The re-unification of social business. While 2011 was dominated by the realization that social media must be connected to daily work to have real impact, 2012 revealed that organizations had created numerous social silos that fragmented their efforts and people, especially when it came to the walls they erected between internal and external social media.
More major vendors moved into social business. IBM has long been a leader in social business, but up until recently the other software giants either had minor side bets or had platforms that could be social, but was not their primary function. This all changed in 2012 as Oracle, SAP, and Microsoft each doubled-down on social business by making substantial new public commitments to it, major related acquisitions, or introducing new software products.
Social business became data-driven. You couldn’t sit through a presentation last year without hearing about the confluence of big data and social media, and more specifically how it will allow companies to zero in on ROI. The goal? To turn the mass of global conversations in social media into relevant insights that can improve results in marketing, sales, customer care, product development, and more.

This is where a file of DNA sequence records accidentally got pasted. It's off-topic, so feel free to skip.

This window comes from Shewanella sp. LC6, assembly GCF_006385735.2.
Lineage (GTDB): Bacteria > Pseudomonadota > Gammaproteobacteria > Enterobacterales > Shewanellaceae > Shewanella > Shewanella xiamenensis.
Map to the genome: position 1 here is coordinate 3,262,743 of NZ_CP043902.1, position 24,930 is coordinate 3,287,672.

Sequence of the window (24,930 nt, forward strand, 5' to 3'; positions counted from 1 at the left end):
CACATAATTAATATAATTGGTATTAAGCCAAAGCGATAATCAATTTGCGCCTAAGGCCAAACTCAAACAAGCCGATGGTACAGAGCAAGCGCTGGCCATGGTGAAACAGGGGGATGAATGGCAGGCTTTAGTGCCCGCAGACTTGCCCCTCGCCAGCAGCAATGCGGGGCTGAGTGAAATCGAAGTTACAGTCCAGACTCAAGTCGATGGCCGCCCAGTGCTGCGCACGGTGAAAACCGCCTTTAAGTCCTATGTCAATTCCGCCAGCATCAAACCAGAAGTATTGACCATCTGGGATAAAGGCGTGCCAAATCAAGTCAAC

Mobile hampered social business projects more than it helped them. Strong user pull of mobile devices, which are (potentially) perfect for delivery of social business user experiences, made it awkward for older efforts still rolling out their pre-mobile social marketing and workforce engagement efforts.
Social business merged with main customer experience. While a few brave souls in years past have thrown away their traditional digital experiences and made them all social, a new view has arisen to merge and combine the traditional and social customer experiences into something more holistic, natural, and expected by today’s consumer.